Finally got back on the ice last night for the first time in a while (sick). After picking up a couple of different pro-stock sticks of similar flex and kick point on sale, I had been using them for the last while but decided to go back to the Miken again to keep the review going. It also provided me with a decent comparison between the other high-end sticks I had been using the last month or so. The Miken did not disappoint. The pop on snap shots and wrist shots was noticeably different than the pro-stocks I had been using (obviously, with all the custom tweaks etc done for pro's, each stick is very particular and tailored to that individual so it can be expected that it might not be ideal for me). I much preferred the puck feel and accuracy the Miken offered. The blade is still feeling great and there are, so far, no signs of softness. I took a slapshot right off the lower part of the shaft and the stick held up. The small chip on the toe of the blade still hasn't spread. Durability-wise, this stick keeps on ticking. Should have saved my money on the pro-stocks to buy another one of these. Which leads me to the one issue I have with Miken. I am having difficulty finding a retailer in the Toronto area that sells these sticks. I really like this stick and hate the idea of being without one when this one eventually breaks :) (I know I can get them online but I prefer to shop at a LHS).
Posted April 1, 2012
After taking the tape off my blade I have noticed that the chip on the toe has grown larger. It's starting to flake a bit which concerns me. It's almost as if the layers of carbon are starting to de-laminate ??? I covered up the chip with some epoxy which I sanded down as best I could. The toe is a bit uneven but the area is only about 1/4 " in size so I doubt it will affect much. My only concern is keeping the chip from causing the blade to split. I am still loving this stick. Still has lots of pop and receives passes like a dream. We will see how the epoxy job holds up.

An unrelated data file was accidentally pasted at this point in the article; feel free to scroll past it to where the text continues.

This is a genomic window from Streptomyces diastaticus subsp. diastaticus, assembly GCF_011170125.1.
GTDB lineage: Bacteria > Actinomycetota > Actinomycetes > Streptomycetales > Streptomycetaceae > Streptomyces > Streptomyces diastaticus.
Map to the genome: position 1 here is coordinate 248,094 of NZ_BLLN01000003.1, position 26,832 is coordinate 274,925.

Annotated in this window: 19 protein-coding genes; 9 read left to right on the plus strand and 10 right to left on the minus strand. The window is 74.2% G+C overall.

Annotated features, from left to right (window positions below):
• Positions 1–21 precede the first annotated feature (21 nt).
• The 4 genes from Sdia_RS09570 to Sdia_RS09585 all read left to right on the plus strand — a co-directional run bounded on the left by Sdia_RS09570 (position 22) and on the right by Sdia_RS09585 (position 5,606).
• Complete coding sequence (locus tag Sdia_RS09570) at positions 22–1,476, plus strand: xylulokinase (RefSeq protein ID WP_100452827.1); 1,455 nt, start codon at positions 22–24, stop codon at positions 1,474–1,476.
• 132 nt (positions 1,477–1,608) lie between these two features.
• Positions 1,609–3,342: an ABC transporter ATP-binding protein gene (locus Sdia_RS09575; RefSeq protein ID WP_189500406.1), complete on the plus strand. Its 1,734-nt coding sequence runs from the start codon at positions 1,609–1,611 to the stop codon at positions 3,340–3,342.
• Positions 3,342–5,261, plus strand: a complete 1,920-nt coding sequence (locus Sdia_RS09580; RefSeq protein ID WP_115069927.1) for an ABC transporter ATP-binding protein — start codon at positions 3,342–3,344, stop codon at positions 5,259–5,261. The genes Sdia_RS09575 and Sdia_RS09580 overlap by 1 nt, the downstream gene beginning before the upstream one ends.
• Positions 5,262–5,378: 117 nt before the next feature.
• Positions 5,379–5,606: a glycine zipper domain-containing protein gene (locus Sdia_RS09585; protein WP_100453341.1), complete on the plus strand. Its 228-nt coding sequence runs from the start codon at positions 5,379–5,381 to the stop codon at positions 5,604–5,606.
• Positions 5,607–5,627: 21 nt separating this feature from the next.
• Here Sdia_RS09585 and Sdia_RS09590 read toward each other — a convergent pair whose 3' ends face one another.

Posted June 15, 2012
The chip in the toe is growing. I have kept this stick in regular rotation and it still has tons of pop. Every time I come back to it I love it. I have also really noticed the narrower shaft dimensions when mixing up sticks and I really like the dimensions of this shaft. I know some hate it but it just seems to feel right to me. Played a couple of games with it this week and the toe is really starting to split to the point where I can see a bit of the foam inside the blade. So far it hasn't affected performance but it gets worse with each use. Just put a layer of fibreglass repair over the toe. Waiting for it to cure and then I will see how that works-I really want to keep this stick going. Still, not bad for the many months of heavy rotation. Taken plenty of whacks etc and the shaft is holding up, it's just this damned toe that is going....
Posted July 4, 2012
This is the fiberglass Bondo repair job. I have been using this stick about three times a week in two pick up sessions and one beer league game ever since and it is holding up great. Stick still going strong. After shying away from it because of the chipped toe I definitely noticed the smaller shaft dimensions upon returning to it and I have to say I prefer this shaft dimension. Pop still there, blah blah. Same old stuff. This stick just doesn't quit in terms of performance. The break down of the toe was disappointing but it was after tons of use so I can't complain. The repair job has slowed that for sure so I can continue to use this stick. Definitely my fave stick so far. Let's hope it keeps on going.